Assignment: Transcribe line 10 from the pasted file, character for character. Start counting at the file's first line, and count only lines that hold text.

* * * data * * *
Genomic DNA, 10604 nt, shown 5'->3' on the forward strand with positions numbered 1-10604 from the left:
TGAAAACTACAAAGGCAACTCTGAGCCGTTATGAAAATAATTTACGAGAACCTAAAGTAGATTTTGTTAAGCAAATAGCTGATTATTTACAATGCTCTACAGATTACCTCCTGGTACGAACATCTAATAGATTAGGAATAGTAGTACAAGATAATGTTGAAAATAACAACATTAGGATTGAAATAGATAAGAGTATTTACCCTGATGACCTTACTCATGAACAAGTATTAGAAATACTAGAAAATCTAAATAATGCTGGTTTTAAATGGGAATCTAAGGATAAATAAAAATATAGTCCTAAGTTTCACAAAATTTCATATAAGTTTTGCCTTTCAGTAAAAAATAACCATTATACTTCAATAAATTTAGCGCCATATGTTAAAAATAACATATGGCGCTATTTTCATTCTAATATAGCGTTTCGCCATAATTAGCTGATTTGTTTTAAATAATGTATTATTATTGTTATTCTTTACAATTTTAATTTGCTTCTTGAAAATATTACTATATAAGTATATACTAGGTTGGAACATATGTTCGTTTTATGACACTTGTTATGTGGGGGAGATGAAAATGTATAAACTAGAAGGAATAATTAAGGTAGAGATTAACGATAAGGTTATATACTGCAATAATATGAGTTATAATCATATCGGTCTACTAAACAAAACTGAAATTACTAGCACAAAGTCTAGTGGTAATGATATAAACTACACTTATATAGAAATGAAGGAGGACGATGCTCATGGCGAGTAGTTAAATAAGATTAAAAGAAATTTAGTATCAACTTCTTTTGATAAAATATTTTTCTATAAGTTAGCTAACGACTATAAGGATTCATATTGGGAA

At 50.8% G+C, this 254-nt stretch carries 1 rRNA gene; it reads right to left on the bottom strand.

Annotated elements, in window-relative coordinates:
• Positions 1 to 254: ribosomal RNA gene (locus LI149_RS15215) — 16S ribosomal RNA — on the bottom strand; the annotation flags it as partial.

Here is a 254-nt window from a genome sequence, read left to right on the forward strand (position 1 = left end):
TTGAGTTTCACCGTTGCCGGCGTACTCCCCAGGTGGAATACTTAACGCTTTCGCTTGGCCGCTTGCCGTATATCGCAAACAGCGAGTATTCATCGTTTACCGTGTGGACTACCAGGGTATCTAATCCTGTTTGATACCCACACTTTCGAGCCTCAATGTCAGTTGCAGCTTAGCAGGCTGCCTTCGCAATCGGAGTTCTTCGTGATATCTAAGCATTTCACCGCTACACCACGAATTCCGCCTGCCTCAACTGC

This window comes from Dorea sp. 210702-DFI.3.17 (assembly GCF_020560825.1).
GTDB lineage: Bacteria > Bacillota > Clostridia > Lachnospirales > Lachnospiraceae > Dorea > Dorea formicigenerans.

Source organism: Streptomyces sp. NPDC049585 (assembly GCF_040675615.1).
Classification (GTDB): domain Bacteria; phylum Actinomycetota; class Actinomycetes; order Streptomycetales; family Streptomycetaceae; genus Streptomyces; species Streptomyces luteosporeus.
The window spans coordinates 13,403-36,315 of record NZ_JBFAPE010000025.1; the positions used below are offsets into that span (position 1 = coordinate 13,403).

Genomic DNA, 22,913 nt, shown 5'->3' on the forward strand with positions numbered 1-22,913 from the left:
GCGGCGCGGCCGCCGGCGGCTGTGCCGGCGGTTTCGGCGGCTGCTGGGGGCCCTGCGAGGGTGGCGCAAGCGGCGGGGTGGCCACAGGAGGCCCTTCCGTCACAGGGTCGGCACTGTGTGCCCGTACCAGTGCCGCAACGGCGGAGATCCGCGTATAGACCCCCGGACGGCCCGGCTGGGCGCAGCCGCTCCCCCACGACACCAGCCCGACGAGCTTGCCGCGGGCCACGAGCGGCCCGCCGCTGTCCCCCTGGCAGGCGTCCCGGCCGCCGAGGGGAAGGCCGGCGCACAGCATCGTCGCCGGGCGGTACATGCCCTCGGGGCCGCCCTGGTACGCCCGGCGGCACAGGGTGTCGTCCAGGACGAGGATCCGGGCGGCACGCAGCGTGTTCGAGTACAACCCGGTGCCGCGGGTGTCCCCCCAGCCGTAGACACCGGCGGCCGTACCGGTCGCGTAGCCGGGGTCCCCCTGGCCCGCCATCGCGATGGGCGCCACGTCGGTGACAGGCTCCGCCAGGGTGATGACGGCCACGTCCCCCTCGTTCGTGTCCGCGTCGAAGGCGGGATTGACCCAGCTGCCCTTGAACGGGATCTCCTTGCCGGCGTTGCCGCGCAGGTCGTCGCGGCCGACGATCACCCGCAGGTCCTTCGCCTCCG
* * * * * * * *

Source organism: Streptomyces sp. NPDC049585 (assembly GCF_040675615.1).